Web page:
Monday, May 7, 2007

McCain and the French Connection

Let me preface this article with the cliche: "Politics makes strange bedfellows". Now that this thought is in your mind's eye, listen closely.

Over the weekend, the French did something remarkable. For years now, the United States has enjoyed a bit of fun insulting our French allies as little more than cheese eating surrender monkeys. We chortle over the French's inability to grasp the big picture, and all the while they revel in how mighty the Euro is to the US Dollar. Their historic ego in full tilt under President Chirac, they enjoyed a few laughs as their socialist system and grande European Union was burying the American Spirit. Chirac, a conservative in name only, was at the tail end of a 25 year old dynasty of America bashing. Something had to give.

The election in France should have been a socialist slam dunk, but quite the contrary occurred. Nicolas Sarcozy, the son of Hungarian immigrants, was elected over the socialist, Segolene Royal. Where Chirac was very much Anti-American, Sarcozy ran on a platform that included a stronger relationship with the US. The message resonated with the French, and he was elected by a wide margin.

Flip back a few years to the German election for Chancellor. It was a squeaker, but Angela Merkel won over Gerhard Schroeder, another Old World leader drunk with anti-American banter. Merkel has worked to restore relations with America.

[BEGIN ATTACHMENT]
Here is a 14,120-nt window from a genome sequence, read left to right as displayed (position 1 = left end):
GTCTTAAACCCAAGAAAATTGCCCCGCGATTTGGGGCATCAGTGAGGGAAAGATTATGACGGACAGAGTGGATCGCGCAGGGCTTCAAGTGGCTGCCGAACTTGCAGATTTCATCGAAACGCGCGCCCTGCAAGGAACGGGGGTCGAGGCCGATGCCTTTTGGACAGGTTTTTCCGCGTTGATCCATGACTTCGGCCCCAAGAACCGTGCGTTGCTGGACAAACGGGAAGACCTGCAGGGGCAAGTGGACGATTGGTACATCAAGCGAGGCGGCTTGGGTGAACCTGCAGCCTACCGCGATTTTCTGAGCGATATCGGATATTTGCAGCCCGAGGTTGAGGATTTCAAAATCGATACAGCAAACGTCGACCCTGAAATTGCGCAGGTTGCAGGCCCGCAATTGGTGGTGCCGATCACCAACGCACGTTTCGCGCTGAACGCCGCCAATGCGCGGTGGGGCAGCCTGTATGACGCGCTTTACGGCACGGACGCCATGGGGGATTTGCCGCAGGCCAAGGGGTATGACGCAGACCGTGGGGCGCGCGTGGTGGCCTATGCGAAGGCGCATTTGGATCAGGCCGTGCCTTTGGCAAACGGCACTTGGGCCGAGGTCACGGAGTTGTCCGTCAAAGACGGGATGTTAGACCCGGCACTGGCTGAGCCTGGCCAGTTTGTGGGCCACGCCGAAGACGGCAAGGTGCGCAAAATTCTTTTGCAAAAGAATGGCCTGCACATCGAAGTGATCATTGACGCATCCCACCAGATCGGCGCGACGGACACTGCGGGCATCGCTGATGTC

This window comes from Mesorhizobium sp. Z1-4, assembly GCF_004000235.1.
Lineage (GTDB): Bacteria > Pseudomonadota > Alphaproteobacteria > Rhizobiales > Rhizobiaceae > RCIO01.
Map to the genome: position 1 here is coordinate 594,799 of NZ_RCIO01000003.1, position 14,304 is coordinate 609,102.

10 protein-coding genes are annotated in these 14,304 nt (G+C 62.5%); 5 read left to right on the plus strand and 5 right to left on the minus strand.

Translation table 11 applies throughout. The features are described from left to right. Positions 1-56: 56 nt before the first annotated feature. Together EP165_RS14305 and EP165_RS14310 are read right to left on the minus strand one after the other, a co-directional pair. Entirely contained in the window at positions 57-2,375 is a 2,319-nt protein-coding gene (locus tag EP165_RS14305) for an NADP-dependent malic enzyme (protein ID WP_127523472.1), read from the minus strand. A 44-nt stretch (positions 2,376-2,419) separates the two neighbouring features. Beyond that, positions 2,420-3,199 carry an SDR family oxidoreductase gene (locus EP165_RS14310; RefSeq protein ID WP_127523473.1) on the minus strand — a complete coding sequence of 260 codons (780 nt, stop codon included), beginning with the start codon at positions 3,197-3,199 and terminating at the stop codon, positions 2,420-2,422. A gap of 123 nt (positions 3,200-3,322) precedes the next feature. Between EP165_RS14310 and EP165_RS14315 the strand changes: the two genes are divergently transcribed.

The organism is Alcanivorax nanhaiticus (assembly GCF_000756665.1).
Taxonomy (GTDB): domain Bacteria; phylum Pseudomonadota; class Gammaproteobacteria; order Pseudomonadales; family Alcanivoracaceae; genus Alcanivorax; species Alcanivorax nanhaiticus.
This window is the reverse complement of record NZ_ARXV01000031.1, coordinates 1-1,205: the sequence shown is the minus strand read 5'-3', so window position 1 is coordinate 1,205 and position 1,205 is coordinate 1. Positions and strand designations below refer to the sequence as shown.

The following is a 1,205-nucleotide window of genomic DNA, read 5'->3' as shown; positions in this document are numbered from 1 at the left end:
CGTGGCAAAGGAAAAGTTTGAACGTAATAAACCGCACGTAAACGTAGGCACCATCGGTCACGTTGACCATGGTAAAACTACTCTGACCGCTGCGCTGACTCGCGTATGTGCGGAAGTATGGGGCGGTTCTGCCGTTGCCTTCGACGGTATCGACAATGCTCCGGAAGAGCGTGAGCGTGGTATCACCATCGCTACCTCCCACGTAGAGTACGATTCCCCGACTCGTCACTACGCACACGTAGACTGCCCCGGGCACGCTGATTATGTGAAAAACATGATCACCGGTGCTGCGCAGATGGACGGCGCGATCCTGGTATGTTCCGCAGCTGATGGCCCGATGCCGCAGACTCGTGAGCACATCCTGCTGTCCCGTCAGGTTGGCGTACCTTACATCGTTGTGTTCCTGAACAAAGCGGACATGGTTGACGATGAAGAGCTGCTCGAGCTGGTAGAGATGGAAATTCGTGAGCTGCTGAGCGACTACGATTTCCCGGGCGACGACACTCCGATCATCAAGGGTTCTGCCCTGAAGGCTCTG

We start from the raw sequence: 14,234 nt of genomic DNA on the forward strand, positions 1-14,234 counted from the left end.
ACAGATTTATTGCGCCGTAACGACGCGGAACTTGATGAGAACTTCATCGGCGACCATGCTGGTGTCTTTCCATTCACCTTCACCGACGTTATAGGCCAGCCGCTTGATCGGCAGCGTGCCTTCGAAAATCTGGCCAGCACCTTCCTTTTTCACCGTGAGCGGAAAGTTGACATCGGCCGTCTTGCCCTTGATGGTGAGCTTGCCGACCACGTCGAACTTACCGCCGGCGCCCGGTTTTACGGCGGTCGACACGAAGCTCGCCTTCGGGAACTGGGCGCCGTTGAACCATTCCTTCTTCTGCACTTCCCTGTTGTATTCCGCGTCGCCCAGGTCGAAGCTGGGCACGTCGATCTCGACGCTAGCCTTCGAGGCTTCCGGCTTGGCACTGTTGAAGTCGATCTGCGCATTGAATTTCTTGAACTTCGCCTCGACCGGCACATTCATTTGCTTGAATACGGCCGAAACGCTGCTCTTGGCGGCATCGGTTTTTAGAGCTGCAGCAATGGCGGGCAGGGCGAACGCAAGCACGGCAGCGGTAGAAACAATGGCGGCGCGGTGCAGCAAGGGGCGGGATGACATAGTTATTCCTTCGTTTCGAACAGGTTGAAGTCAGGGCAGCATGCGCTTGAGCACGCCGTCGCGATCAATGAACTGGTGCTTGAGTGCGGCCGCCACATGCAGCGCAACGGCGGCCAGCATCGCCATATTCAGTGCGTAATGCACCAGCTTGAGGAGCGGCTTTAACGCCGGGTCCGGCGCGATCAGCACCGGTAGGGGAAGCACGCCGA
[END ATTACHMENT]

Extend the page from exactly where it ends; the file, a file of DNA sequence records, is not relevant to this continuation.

What does all of this have to do with McCain? Last week, John McCain spoke of a “League of Democracies". He called the idea “the core of an international order of peace based on freedom” in a speech at the Hoover Institution at Stanford University in Palo Alto, Calif.

McCain finds new leadership in Old Europe. In Britain, Tony Blair is stepping down to a party successor, Gordon Brown. France and Germany have recently switched leadership, and many in the EU do not want animus between the two greatest economic and political systems in the history of man. The new faces in power in Europe might be open to the idea of a League of Democracies, one that shows the world that a democratic and free society is the key to economic and social equality. The time is ripe for such an endeavor, and here, you have a candidate actually laying out a long term strategy for peace, not just platitudes and soundbites. With new leadership in our old democratic allies, we have an opportunity in the next few years to change course for the better, or continue down a path of "us versus them".

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